ohDEER is the leader in all natural deer, mosquito, and tick control.
In the geographic region where ohDEER does business – Massachusetts, including Cape Cod and the Islands; the eastern part of Long Island, NY; and central New Jersey – deer populations are booming.
Consequences of these rapidly growing numbers are more deer for hunters to harvest for food, and more deer whose beauty and elegance can move and inspire us.
A rapid rise in numbers of deer also result in more of the animals getting hit by automobiles, more deer carrying disease-harboring ticks on to your property, more deer despoiling landscapes through their munching on shrubs and other plants, and more male deer injuring and ruining trees through their antler and head rubbing.
In that ohDEER delivers and provides highly-effective solutions that discourage deer from visiting and staying on your property, it only makes sense why our company is so busy – and getting busier.
About those deer numbers.
Just to think – and this is by way of example, explanation, and putting things in perspective – people of middle age today who grew up in the area that ohDEER services, scarcely or never saw a deer in that same area when they were kids.
Young people living in these areas today see deer all the time.
Now, consider this – around 1900 it is estimated that there were, in the entire state of Massachusetts, about 1,000 deer.
Today the number of deer in the Bay State is probably close to 100,000.
In the late 1800s, in New Jersey, there were very few deer.
In 2020, the estimate is that 125,000 deer are living in that state.
(Then, again, here are some numbers: Alabama has a deer population of about 1.6 million. In 2017, in Alabama, approximately 84,000 deer were killed by hunters. The Wisconsin deer population is in the neighborhood of 1.3 million. In 2018, in Wisconsin, the number of deer that hunters harvested was 335, 243.)
Getting back to Southern New England, and parts of the U.S. Northeast, why were there so few deer 120 years ago, and so many today?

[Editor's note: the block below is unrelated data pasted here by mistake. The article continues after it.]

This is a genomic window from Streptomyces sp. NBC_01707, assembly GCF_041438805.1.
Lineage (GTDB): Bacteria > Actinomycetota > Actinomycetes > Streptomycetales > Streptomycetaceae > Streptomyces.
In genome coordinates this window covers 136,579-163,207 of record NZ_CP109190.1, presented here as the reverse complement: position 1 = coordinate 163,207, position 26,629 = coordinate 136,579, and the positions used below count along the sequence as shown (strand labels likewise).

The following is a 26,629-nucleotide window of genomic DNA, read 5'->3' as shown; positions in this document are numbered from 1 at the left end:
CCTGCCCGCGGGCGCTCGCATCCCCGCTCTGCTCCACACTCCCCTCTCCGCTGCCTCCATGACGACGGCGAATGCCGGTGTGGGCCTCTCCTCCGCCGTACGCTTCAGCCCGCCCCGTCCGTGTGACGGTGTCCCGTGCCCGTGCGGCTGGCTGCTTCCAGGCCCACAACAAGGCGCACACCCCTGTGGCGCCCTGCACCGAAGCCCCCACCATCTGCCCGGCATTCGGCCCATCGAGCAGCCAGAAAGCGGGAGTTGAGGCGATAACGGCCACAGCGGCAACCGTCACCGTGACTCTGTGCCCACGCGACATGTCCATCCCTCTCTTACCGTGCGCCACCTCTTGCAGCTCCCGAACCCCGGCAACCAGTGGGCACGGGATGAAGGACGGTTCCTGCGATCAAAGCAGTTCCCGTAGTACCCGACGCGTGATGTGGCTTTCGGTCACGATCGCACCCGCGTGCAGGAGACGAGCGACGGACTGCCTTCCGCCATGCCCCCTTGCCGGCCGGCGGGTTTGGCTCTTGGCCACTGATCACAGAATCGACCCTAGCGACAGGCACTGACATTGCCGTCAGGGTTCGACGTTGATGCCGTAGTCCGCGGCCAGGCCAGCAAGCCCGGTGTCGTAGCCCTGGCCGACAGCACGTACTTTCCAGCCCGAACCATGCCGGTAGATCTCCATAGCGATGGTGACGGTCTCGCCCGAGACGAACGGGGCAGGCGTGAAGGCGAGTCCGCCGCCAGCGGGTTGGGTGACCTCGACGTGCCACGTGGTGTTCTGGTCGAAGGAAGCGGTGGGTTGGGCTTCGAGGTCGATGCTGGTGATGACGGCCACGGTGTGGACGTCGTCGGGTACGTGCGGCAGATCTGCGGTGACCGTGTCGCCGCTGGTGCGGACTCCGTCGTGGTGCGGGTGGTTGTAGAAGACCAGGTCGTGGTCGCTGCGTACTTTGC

There are a few reasons.
As early as the mid to late 1700s, in southern New England – aka ohDEER country – unregulated and limitless colonist hunting of deer significantly depleted populations of the animal.
As the 19th century wound down, conservation of land and concern for and care of the environment grew, with this concern partially manifest in increased regulation on hunting. Regulations on hunting continued to be added into the 20th century. This was a win for deer.
Starting around 1900, winters have gradually become less severe in terms of cold and snow levels. Deep snow, especially, can endanger deer, covering and making food inaccessible, and forcing the animals to expend valuable energy and calories to move about.
Then there is deer habitat – the destruction of habitat, and the return of habitat.
It is probably surprising to many that there are large wooded areas of land in the U.S. Northeast that were once pastures and farms. These open areas were created by the arrival of European settlers who felled trees, and burned nascent vegetation … and burned the young vegetation again.
Colonists harvested wood from the trees, which they used for building homes, places of commerce, houses of worship, and schools – and which they shipped across the Atlantic and sold to Europe. Scorched and cleared earth was used for the planting of crops, and the location of buildings.